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Reznor Bares Teeth in Court

05/17/2005 2:06 PM, E! Online
Charlie Amter

Did Trent Reznor's ex-manager bite the hand that fed him?

The Nine Inch Nails frontman is trying to persuade a New York jury of just that as he finds himself in the most clich of all rock 'n' roll soap operas: band versus manager.

The 40-year-old post-industrial poster boy testified Monday against his ex-manager, John Malm, accusing Malm of swindling millions of dollars and misleading the rocker for years on the state of his NIN money.

Reznor's suit for breach of contract and breach of fiduciary, filed May 19, 2004, claims Malm engaged in a host of deceptive practices, including diverting funds without Reznor's knowledge, using band money for personal travel and entertainment purposes and tricking Reznor into signing a contract that allowed Malm to collect 20 percent of the singer's gross earnings, rather than the less lucrative net earnings.

Around the same time Reznor filed his suit last year, Malm filed a counterclaim contending Reznor actually owes him $2 million in commissions.

Ironically, even in the unlikely scenario that Reznor wanted to pay Malm the commissions, he may be a little short on cash because of his ex-manager. On the witness stand Monday, Reznor said as recently as 2003 he had only $400,000 in liquid assets, per a financial statement sent to him from Malm.

Naturally, the multiplatinum-selling artist blames his ex-manger, who helmed Reznor's NIN career since the late 1980s and helped him land, then successfully escape, his first record deal with TVT Records in 1989.

Malm's lawyer, meanwhile, painted a different picture of Reznor's financial situation.

"Of the millions upon millions upon millions that Trent Reznor and Nine Inch Nails made, the vast majority went into his [Reznor's] pocket," attorney Alan Hirth said in his opening statement.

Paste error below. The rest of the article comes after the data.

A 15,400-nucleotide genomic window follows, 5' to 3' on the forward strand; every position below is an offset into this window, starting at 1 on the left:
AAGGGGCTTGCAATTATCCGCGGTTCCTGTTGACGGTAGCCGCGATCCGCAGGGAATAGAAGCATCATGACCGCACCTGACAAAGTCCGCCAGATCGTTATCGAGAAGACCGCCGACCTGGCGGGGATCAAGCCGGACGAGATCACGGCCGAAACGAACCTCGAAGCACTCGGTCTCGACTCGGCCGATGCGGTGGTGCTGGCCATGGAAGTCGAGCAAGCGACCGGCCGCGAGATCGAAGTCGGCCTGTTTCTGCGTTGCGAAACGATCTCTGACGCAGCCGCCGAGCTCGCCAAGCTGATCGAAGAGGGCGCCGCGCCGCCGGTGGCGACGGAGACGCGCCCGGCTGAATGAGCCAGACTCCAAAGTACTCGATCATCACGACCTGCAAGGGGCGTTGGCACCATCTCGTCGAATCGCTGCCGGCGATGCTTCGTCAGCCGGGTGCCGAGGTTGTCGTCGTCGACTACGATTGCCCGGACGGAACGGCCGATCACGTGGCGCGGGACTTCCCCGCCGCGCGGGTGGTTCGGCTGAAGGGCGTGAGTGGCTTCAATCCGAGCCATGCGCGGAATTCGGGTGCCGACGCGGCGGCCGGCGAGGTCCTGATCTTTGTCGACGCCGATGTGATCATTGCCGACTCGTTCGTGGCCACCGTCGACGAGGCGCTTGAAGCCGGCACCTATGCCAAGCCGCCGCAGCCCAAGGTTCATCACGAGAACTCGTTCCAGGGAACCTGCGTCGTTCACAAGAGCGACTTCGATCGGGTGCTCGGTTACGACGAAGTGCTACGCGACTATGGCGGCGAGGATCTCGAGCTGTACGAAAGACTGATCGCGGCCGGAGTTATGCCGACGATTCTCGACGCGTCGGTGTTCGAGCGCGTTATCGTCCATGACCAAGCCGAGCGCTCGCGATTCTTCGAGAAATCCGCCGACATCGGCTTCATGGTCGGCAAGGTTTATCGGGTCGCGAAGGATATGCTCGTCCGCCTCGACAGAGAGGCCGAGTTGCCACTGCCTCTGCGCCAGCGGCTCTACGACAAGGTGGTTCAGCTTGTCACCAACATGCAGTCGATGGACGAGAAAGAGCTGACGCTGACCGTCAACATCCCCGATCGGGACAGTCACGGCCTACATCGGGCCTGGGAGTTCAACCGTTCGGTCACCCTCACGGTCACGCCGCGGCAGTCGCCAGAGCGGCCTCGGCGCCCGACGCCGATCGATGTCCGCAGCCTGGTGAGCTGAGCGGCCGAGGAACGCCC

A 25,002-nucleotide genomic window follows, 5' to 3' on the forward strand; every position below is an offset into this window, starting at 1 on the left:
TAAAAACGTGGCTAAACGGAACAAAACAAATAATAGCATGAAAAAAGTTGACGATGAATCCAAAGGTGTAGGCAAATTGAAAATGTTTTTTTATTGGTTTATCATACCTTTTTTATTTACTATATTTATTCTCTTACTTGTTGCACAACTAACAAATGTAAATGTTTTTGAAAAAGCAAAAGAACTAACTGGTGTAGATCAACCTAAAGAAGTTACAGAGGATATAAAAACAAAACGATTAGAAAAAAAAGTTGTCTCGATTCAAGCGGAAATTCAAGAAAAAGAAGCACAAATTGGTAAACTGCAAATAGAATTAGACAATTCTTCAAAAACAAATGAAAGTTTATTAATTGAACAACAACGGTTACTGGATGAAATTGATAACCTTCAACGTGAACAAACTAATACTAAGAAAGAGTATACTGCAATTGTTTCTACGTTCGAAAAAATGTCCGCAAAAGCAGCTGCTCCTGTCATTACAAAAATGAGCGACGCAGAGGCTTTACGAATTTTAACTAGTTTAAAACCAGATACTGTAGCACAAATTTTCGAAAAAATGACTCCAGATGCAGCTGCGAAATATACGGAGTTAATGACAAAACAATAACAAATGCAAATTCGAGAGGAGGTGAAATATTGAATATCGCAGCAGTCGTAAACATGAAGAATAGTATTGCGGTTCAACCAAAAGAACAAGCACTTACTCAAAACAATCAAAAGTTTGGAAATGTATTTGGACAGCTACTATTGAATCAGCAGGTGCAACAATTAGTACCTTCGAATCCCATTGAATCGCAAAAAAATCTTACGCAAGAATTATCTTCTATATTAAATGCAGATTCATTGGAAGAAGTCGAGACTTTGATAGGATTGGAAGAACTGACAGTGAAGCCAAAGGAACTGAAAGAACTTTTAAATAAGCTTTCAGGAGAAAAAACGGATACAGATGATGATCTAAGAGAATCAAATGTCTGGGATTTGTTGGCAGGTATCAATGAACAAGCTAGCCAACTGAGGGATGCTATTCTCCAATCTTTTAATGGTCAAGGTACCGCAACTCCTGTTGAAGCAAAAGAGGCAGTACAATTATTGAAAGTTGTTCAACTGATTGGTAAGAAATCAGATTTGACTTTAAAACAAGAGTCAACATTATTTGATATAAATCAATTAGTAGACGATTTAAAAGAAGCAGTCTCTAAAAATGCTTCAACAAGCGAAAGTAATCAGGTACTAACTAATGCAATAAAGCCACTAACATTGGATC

Reznor said he spent more time making music and taking drugs than reading the fine print. "John was the business guy, and I was the guy working for nothing in the studio," the alt-rock icon told jurors.

The Pennsylvania-born songwriter said he became suspicious in 2002 when Malm said there was "cause for alarm" regarding Reznor's finances.

Shortly thereafter, the "Hurt" singer asked for a financial statement from Malm. The statement Malm sent showed Reznor had $3 million in total assets, including a New Orleans home the artist sold earlier this year, but only $400,000 in cash.

While $3 million in assets surely beats working at Burger King, Reznor has sold north of 20 million records worldwide since 1989's Pretty Hate Machine and expected to have more in the bank.

"Where did all my money go?" Reznor asked rhetorically in a recent interview with the New Zealand Herald. "When I was f--ked up I wasn't really paying attention but I trusted this guy with my life. So I fired [him] and it was like, 'Okay, let's start over again.' "

And start over again is just what a newly sober Reznor has done.

His first post-Malm studio release, and first new music in six years, With Teeth, debuted atop Billboard's Hot 200 last week, moving 272,000 copies. "The Hand That Feeds," the first single off Teeth, is the number two song on Billboard's Modern Rock Tracks chart for the second week in a row.

While things are certainly looking up on the financial front for Reznor (he is currently in the middle of a sold-out U.S. tour), Malm says the Grammy-winning artist has no one but himself to blame for his past financial woes.

"After 20 years of my professional and personal friendship and support, through some of his darkest hours and at great expense to me, he has decided that everyone in the world is to blame for his problems except himself," Malm said in a statement last year when Reznor filed suit.

"It's time for him to take some responsibility for his actions."

Now, it's up to a jury to decide.

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